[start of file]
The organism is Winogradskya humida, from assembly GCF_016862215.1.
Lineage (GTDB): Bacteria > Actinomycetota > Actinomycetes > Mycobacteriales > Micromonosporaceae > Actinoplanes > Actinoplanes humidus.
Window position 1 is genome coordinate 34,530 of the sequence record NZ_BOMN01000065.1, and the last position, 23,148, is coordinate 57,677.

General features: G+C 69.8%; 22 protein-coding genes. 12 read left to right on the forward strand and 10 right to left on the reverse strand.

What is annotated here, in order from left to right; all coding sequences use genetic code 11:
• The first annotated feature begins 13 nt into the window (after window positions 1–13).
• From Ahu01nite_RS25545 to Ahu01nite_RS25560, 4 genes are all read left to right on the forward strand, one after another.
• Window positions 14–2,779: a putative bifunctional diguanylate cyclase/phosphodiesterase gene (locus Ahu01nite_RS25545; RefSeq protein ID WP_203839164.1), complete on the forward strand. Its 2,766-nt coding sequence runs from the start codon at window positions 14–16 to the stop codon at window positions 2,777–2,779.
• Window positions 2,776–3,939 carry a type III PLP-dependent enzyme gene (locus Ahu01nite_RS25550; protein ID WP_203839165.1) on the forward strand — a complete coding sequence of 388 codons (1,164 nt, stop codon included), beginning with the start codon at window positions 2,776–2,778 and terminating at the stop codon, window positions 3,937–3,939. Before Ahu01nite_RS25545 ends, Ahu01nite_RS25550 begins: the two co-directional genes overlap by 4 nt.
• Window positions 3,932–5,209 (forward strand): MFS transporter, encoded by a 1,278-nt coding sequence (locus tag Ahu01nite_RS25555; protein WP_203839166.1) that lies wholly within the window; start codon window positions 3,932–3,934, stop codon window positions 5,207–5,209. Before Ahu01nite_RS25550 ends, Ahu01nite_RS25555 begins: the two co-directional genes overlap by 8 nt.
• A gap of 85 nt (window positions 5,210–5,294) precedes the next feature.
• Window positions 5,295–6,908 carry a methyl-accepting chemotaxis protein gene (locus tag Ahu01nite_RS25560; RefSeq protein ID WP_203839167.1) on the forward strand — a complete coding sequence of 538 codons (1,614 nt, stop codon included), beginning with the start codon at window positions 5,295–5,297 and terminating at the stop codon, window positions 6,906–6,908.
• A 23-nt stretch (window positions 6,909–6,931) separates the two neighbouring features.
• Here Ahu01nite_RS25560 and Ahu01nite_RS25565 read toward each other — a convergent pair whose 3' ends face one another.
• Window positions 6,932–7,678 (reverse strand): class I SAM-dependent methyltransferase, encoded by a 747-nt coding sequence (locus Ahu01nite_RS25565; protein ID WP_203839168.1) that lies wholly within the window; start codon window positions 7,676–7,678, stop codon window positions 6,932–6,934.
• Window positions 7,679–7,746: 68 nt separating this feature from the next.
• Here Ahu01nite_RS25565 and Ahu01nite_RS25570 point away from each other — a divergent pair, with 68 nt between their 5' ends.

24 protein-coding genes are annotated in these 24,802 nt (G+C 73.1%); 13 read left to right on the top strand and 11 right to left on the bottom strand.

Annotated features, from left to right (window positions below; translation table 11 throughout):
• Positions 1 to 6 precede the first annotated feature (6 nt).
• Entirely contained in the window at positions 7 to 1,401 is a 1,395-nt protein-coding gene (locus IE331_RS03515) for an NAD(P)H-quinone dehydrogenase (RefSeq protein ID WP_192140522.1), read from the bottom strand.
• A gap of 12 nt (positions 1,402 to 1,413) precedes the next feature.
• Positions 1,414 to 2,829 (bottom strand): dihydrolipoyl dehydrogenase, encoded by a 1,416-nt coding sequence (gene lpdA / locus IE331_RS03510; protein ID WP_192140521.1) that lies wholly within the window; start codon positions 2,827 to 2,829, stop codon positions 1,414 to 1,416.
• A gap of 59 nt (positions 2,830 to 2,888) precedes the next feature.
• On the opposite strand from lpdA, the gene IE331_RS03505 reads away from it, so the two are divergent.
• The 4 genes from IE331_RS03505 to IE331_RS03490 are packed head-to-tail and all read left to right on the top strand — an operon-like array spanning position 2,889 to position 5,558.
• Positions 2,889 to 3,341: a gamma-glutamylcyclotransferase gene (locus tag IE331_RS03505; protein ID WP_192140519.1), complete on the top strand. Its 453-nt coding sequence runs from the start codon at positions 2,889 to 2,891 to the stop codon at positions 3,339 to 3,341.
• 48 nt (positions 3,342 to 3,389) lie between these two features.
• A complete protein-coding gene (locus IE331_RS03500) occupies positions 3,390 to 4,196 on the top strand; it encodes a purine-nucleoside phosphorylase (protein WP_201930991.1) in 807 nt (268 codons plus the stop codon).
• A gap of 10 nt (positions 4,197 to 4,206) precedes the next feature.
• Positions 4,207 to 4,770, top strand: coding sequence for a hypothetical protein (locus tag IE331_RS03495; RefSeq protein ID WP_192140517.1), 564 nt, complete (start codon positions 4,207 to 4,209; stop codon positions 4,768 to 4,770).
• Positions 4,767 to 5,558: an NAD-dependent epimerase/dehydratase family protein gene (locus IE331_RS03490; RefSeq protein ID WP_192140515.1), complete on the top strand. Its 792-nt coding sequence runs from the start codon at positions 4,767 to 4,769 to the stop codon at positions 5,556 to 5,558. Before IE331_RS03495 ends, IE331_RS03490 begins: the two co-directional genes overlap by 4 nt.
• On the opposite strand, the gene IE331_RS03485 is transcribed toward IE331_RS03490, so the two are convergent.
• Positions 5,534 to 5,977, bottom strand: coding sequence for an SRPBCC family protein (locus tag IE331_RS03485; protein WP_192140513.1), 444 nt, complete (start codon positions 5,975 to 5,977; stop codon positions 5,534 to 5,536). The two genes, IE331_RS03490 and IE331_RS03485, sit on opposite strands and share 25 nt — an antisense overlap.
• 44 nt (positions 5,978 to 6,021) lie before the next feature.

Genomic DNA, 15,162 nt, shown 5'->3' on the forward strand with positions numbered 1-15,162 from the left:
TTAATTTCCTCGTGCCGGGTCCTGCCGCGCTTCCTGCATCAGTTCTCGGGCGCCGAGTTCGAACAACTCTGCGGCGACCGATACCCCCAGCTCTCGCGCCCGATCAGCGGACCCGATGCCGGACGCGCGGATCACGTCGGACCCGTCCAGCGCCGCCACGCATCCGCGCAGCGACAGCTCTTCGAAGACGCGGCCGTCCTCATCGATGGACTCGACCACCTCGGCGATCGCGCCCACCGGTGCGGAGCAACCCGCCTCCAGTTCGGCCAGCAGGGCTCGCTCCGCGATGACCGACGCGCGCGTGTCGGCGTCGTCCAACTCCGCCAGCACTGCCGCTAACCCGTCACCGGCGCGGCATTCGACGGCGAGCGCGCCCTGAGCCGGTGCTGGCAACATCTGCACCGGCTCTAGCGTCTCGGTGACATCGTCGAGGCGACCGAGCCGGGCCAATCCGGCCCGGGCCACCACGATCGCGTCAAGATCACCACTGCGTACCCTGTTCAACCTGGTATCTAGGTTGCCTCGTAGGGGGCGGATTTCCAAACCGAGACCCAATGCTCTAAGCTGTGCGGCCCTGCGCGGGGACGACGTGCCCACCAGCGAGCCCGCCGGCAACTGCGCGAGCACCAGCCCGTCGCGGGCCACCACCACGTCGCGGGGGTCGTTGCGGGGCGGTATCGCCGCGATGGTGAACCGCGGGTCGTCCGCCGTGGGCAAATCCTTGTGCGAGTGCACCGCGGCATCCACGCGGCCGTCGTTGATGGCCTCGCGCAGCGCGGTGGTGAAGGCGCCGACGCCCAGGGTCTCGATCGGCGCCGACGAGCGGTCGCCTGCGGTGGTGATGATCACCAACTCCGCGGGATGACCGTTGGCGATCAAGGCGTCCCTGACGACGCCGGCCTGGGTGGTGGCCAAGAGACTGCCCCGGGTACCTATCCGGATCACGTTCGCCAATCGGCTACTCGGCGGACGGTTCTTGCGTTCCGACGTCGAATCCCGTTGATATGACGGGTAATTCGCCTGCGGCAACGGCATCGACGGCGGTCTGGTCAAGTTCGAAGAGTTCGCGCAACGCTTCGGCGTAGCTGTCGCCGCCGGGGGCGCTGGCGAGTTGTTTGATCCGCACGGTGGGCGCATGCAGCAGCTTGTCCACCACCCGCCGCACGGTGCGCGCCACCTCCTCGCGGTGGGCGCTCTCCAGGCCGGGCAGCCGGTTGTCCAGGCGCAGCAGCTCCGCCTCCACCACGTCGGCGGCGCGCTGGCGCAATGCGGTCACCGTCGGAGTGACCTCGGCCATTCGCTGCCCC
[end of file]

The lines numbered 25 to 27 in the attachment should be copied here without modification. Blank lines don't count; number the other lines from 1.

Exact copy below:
• On the opposite strand from lpdA, the gene IE331_RS03505 reads away from it, so the two are divergent.
• The 4 genes from IE331_RS03505 to IE331_RS03490 are packed head-to-tail and all read left to right on the top strand — an operon-like array spanning position 2,889 to position 5,558.
• Positions 2,889 to 3,341: a gamma-glutamylcyclotransferase gene (locus tag IE331_RS03505; protein ID WP_192140519.1), complete on the top strand. Its 453-nt coding sequence runs from the start codon at positions 2,889 to 2,891 to the stop codon at positions 3,339 to 3,341.